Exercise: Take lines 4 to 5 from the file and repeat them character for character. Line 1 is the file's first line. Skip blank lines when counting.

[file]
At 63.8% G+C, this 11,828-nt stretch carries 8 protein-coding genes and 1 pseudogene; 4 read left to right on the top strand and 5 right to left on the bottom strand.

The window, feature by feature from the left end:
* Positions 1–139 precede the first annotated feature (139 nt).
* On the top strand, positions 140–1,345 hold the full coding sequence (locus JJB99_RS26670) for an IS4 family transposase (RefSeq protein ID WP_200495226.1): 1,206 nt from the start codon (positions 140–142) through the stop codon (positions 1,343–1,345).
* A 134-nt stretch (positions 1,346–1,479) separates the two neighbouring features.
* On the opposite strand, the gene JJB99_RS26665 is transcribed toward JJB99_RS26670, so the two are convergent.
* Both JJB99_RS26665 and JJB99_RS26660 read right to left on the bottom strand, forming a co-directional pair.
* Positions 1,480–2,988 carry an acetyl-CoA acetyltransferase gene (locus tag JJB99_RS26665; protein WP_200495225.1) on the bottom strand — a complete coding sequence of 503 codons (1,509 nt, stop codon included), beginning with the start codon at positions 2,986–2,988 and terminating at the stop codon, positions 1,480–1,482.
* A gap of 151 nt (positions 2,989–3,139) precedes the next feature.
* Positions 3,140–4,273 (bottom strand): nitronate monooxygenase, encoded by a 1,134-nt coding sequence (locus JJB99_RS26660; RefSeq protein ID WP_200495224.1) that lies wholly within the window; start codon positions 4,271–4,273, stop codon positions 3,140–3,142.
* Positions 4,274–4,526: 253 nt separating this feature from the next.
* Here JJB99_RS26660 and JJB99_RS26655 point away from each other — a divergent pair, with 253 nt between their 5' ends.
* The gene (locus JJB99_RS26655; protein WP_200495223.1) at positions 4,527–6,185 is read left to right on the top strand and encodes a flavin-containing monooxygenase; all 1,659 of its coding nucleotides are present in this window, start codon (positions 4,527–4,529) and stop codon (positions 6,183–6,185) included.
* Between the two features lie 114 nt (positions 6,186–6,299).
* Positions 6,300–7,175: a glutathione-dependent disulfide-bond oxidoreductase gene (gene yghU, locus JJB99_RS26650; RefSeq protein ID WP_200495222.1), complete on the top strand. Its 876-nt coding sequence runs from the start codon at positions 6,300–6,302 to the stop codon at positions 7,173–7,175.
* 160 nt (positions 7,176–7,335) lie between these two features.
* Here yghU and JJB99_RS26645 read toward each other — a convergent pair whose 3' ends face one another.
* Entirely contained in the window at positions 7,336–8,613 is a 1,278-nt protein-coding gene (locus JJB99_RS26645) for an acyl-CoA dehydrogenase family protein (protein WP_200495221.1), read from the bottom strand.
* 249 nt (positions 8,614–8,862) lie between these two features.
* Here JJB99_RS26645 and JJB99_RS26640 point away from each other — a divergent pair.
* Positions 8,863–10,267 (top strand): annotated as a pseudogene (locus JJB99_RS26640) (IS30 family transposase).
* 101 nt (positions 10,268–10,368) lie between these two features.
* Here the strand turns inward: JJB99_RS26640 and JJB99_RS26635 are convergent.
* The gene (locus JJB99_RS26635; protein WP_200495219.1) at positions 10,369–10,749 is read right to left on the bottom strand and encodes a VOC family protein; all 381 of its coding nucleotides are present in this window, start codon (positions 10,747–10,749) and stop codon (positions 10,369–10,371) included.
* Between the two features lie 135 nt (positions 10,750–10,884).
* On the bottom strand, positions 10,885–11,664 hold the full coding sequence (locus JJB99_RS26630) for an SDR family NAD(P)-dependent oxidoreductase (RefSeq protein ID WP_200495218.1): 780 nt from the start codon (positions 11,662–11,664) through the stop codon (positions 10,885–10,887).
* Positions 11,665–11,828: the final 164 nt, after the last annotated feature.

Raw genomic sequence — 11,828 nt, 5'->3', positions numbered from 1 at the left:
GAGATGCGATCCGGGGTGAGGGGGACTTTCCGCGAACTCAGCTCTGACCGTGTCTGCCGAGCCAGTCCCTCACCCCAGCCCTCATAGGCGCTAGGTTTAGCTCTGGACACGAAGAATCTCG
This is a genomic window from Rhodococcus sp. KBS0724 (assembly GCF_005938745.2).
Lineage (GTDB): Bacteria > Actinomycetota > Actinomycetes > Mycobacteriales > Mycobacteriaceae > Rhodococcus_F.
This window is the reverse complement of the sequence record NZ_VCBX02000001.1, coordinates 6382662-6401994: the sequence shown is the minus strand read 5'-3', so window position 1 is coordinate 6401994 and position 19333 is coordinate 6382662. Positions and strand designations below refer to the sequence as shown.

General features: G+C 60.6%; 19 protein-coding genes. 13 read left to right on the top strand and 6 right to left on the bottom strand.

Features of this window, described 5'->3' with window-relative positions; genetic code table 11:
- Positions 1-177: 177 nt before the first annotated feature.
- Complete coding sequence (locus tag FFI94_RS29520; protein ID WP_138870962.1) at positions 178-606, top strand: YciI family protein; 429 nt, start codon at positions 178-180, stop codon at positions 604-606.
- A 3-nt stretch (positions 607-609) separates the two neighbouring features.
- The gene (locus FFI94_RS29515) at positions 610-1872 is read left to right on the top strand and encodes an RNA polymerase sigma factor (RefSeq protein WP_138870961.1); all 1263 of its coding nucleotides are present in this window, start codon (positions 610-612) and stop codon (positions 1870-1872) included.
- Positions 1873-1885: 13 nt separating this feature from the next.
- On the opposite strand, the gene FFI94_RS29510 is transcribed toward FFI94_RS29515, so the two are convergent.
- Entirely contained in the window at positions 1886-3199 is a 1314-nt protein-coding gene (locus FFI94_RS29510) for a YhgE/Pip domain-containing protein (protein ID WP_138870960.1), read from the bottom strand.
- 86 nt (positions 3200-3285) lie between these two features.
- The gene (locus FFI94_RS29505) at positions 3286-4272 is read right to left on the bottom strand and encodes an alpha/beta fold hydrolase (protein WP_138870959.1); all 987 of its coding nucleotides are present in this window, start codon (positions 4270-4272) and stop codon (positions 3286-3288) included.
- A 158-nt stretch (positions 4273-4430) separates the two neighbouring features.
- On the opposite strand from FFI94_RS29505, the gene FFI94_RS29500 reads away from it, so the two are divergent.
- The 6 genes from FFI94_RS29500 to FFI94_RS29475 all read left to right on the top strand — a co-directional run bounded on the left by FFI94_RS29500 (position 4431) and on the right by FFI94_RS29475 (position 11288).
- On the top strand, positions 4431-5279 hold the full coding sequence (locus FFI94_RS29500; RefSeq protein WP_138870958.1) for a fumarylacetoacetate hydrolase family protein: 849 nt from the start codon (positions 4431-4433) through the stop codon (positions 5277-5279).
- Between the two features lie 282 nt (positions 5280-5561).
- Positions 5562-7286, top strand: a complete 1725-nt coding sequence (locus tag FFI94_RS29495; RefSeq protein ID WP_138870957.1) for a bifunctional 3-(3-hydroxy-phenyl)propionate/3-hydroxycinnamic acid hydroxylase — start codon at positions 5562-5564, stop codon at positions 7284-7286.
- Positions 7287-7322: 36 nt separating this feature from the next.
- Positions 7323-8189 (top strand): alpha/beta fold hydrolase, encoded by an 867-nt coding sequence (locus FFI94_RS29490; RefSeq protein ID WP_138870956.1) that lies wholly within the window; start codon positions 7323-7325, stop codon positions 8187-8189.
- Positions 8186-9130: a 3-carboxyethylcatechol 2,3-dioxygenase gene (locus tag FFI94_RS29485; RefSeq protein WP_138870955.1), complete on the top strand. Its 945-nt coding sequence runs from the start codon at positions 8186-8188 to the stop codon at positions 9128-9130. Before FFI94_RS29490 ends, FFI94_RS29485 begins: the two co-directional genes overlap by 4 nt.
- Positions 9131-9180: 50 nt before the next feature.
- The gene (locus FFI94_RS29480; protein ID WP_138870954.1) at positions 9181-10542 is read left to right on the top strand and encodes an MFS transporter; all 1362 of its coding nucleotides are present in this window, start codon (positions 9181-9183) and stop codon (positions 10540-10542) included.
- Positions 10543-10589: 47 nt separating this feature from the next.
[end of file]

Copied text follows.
* On the top strand, positions 140–1,345 hold the full coding sequence (locus JJB99_RS26670) for an IS4 family transposase (RefSeq protein ID WP_200495226.1): 1,206 nt from the start codon (positions 140–142) through the stop codon (positions 1,343–1,345).
* A 134-nt stretch (positions 1,346–1,479) separates the two neighbouring features.